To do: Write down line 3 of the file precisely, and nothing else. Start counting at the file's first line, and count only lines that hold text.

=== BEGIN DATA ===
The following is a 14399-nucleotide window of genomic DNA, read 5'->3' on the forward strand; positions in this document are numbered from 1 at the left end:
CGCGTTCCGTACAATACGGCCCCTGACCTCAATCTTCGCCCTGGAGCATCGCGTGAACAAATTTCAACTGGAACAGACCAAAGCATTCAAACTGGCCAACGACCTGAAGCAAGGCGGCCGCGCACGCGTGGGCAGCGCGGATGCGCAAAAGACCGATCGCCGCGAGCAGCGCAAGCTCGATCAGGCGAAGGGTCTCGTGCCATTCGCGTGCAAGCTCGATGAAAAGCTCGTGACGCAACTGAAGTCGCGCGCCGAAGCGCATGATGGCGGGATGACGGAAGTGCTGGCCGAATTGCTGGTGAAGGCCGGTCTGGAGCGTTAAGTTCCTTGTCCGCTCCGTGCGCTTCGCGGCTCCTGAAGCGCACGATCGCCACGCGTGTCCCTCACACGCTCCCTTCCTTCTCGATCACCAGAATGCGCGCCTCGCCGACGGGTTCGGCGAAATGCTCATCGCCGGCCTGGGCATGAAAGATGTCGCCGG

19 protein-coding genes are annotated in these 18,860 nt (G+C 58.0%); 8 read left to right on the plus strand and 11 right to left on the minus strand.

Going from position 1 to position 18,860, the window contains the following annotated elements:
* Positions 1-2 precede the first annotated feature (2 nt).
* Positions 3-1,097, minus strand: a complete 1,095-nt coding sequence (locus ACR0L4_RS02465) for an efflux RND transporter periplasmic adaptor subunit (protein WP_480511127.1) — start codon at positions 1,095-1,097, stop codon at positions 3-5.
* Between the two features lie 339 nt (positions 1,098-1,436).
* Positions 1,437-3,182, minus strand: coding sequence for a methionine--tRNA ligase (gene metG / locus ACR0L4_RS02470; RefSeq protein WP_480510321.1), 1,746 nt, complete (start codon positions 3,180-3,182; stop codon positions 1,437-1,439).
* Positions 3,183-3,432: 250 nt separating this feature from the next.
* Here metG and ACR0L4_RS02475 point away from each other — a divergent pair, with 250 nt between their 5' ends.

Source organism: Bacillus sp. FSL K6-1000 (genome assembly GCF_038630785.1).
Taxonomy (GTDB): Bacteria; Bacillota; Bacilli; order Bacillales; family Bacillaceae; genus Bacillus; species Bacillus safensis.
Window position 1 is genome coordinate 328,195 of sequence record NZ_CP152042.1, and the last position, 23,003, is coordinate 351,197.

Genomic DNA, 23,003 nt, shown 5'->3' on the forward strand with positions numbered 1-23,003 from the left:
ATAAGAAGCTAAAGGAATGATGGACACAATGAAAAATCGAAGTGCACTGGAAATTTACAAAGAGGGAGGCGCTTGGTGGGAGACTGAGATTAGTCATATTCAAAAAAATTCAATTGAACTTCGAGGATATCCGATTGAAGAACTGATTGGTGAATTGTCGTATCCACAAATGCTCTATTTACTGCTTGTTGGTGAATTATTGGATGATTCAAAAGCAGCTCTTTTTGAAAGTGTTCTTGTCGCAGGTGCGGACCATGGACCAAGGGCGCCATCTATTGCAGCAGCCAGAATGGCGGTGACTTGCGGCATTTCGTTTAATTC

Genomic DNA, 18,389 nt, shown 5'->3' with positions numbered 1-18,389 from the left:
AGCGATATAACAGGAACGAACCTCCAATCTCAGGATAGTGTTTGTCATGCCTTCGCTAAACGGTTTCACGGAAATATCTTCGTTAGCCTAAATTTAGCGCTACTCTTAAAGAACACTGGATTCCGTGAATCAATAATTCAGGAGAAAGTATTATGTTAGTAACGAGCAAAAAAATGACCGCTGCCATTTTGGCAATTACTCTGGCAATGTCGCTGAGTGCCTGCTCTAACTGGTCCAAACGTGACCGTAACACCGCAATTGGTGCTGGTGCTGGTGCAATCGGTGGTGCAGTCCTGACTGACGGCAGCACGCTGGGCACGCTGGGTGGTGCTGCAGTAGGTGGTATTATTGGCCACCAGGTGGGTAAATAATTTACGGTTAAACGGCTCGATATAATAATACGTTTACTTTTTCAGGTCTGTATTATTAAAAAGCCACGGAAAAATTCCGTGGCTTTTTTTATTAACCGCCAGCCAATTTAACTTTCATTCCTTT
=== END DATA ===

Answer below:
19 protein-coding genes are annotated in these 18,860 nt (G+C 58.0%); 8 read left to right on the plus strand and 11 right to left on the minus strand.